Model fitting: The quadratic regression coefficient obtained by employing a least squares method technique to predict quadratic polynomial models for the yield percentage of NUCF (Y1) are given in Table 3. Examination of these coefficients with a Ttest shows that for the yield percentage of NUCF (Y1) ), the linear and square terms of ureatofatty acid ratio (X1) were highly significant (p<0.01) and the quadratic terms of the ureafatty acid ratio (X1) of the yield percentage of the NUCF (Y1) was significant (p<0.05).
The ureatofatty acid ratio (X1) and the crystallization temperature (X2) for the yield percentage of linoleic acid (Y1) in the concentrate were significant at p<0.05 and others between any two of the four factors were not.
Table 2: 
Doptimal design arrangement and responses for nonureacomplexed
fraction of Jatropha curcas seed oil 

Table 3: 
Regression coefficients of the predicted quadratic polynomial
model for response variables (the yield percentage of linoleic acid) in
urea inclusion fractionation experiment of Jatropha curcas seed oil 

** p<0.05; ***p<0.01. T: F test value. See table 2 for
a description of the abbreviations 
Table 4: 
Regression coefficients of the predicted quadratic polynomial
model for response variables (the percentage of linoleic acid) in urea inclusion
fractionation experiment of Jatropha curcas seed oil 

**p<0.05; ***p<0.01. T: F test value. See table 2 for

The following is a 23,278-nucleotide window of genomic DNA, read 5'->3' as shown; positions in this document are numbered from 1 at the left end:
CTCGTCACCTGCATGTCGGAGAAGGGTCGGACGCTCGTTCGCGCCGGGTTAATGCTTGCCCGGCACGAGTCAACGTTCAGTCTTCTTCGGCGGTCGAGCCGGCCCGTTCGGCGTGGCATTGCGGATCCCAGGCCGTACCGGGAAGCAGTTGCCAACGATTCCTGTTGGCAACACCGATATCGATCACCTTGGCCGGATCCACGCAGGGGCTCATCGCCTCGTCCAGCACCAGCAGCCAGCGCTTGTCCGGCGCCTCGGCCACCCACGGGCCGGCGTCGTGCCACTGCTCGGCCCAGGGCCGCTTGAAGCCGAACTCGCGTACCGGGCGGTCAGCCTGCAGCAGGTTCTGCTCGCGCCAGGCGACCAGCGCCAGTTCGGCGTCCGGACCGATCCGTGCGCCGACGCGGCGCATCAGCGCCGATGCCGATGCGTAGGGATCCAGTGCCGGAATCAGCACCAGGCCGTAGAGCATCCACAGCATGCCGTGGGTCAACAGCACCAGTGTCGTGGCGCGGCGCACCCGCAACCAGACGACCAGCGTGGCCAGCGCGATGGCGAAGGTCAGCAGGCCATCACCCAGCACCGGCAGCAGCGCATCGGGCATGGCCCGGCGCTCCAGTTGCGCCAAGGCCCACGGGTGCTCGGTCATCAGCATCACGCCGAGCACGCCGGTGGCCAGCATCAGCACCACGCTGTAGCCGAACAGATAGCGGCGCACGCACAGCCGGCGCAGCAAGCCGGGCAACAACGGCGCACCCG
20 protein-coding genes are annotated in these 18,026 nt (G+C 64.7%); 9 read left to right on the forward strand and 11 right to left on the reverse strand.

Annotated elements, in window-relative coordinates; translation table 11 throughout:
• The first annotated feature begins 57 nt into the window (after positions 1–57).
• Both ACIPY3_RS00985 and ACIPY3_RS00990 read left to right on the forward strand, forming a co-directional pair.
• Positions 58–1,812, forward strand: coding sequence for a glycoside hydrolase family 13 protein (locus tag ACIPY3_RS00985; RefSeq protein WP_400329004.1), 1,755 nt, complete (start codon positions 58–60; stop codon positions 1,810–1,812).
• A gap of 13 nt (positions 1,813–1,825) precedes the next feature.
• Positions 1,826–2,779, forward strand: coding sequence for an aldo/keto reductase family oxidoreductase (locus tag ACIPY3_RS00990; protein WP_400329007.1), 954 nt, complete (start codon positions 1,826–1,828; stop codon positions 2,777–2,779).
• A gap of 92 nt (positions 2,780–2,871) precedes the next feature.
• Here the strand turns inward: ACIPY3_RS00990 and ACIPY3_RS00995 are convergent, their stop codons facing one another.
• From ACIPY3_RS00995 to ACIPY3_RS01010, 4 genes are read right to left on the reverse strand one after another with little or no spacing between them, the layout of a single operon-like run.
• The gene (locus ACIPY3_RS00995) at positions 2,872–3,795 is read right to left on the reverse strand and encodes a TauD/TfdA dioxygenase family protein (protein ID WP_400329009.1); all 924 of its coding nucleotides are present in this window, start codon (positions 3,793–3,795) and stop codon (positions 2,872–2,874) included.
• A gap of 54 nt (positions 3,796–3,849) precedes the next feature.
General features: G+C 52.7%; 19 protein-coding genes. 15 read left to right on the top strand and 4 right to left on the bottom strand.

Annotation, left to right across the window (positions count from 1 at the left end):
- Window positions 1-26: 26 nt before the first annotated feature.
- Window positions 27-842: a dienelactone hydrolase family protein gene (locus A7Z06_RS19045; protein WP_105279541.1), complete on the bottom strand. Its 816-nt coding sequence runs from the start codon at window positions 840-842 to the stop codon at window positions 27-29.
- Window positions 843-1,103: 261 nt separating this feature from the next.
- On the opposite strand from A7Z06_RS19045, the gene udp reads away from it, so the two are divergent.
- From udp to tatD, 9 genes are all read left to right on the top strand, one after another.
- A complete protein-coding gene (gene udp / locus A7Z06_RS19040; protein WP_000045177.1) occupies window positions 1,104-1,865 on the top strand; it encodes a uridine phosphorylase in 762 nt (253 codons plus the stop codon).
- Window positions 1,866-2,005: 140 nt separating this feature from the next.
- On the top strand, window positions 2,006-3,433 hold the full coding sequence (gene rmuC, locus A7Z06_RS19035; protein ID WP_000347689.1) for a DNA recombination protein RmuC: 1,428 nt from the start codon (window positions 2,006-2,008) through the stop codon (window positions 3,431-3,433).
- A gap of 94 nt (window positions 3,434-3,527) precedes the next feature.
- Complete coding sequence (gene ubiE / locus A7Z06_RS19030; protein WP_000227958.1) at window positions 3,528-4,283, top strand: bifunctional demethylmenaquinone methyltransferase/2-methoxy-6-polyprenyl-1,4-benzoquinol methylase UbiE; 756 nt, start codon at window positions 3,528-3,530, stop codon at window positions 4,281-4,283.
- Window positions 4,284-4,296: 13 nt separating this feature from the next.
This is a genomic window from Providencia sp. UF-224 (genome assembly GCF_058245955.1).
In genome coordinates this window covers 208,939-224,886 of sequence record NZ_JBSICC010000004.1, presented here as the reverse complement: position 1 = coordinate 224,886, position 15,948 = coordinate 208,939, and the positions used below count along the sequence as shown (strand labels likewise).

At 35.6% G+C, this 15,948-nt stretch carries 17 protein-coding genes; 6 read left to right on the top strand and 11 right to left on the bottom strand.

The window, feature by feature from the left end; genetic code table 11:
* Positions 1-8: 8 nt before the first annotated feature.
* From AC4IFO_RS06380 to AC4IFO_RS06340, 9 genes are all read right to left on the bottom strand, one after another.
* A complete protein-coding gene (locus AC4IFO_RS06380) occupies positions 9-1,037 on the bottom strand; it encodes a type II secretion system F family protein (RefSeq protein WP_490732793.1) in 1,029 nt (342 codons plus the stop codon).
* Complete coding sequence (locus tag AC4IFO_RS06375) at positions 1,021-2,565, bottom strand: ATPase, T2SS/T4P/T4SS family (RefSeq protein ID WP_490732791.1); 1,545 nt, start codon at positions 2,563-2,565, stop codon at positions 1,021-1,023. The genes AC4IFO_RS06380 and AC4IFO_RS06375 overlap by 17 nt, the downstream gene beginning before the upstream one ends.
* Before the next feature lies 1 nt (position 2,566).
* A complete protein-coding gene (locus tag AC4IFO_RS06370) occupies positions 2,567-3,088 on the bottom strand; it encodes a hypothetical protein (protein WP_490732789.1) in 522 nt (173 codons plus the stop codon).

a description of the abbreviations 
Table 4 shows the percentage of linoleic acid (Y2) for the quadratic regression coefficient obtained by employing a least squares method technique to predict quadratic polynomial models. Examination of these coefficients with a Ttest shows that for the percentage of linoleic acid (Y2) the linear, square and quadratic terms of ureatofatty acid ratio (X1) were highly significant (p<0.01). Among six interactions, the ureatofatty acid ratio (X1) for the percentage of linoleic acid (Y2) were highly significant.
The coefficients of independent variables (ureatofatty acid ratio; X1, crystallization temperature; X2 and crystallization time; X3) determined for the quadratic polynomial models (Table 3) for the yield percentage of NUCF (Y1) and percentage of linoleic acid (Y2) are given below:
Diagnostic checking of the fitted models: ANOVAs for the fitted models are summarized in Table 5. Examinations of the two models with an Ftest and Ptest indicate a nonsignificant lackoffit at p>0.05 and pure error was 37.64%. The regression coefficient (R2) of the yield percentage of NUCF (Y1) was 0.94 (Table 3).
Table 6 shows the ANOVAs for the fitted models. Examinations
of the two models with an Ftest indicate a nonsignificant lackoffit at p>0.05
but the Ptest indicate a significant lackoffit was 0.0486 at p<0.05 and
pure error was 0.14%. The regression coefficients (R2) of the percentage of
linoleic acid (Y2) were 0.99 (Table 4).
Table 5: 
Analysis of variance, showing the effect of the variables
as linear, square and interactions on the response Y1 (the yield % of NUCF)
of the Doptimal design 

Table 6: 
Analysis of variance, showing the effect of the variables
as linear, square and interactions on the response Y2 (the % of linoleic
acid) of the Doptimal design 

These indicate that the generated models adequately explained the data variation